Wednesday, 4 February 2009
JOHN UPDIKE & SHORT FICTION
I've been thinking about John Updike's death and his stories over the past few days; I always enjoyed them, got quickly pulled in to them. I loved their honesty and rawness, especially when it came to men and women and the hurts they inflict on each other in relationships. (One of my major themes in To The World of Men, Welcome and in my next book, Nude).
I liked what Anne Enright said in The Observer on Sunday about the way he wrote about sex:
"I once spent about a year trying to think of a man who writes about sex properly, who isn't boasting. Then the name Updike came to me as someone who was writing something slightly boastful but real. All male authors seem to be either boasting or disgusted by sex; they write about it like it's the worst thing that could happen to anybody, whereas Updike took pleasure in it. He was helpless to the idea that the sentence should do something, and sometimes he gave into it too much, but the result is really lovely and somehow true about how we experience the world and sexual relations."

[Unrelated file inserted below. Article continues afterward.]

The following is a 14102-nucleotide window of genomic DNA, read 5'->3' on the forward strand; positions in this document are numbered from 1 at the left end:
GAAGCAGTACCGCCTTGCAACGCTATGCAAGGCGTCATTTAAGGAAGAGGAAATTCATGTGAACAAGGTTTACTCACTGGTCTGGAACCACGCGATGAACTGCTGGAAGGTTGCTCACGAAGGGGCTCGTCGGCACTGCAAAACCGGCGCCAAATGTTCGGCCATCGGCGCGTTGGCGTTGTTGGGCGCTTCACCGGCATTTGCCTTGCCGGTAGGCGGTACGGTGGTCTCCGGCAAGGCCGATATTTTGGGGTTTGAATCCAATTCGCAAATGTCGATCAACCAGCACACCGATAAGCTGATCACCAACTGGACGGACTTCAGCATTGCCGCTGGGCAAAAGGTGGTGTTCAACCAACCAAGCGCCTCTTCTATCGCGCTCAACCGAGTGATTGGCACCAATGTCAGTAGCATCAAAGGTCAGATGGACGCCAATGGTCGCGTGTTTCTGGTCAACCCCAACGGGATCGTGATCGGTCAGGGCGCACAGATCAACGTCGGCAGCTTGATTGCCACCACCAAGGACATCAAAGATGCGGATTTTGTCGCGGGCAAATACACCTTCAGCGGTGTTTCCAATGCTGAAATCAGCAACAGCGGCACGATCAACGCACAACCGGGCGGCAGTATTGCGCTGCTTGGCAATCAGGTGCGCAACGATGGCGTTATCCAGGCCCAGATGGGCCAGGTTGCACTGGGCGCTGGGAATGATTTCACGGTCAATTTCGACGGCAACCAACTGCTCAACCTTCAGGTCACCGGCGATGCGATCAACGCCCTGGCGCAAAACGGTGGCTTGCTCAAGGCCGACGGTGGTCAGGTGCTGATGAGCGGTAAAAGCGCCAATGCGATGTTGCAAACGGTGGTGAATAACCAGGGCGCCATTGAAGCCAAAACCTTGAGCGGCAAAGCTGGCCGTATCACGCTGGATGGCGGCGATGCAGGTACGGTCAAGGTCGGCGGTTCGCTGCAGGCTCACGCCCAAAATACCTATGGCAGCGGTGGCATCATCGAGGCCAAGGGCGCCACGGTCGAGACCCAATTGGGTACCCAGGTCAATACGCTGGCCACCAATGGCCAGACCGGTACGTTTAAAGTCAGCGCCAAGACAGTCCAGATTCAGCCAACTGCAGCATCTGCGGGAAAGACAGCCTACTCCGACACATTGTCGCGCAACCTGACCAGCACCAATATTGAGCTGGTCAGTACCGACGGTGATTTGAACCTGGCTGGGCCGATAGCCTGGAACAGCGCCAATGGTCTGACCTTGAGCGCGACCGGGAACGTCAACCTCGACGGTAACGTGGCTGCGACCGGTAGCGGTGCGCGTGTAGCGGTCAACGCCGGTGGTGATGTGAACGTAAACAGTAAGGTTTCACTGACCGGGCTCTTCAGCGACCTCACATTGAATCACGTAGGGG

I haven't read Updike's novels but his short stories are hauntingly good; I wonder if shorter fiction was his favourite form? Alex Clark of Granta wasn't talking about him when she said the following, but it strikes me that it applies:
"[Short fiction writers] write short stories because they want to; because what they want to say and the way they want to say it is best accommodated and enhanced by writing over a shorter distance. It should be no more complicated than that."
Updike ruminated and internalised in his stories but, God, he did it in a way that sucked you in. I'm glad he was so creative (i.e. prolific); it means I have lots to catch up on.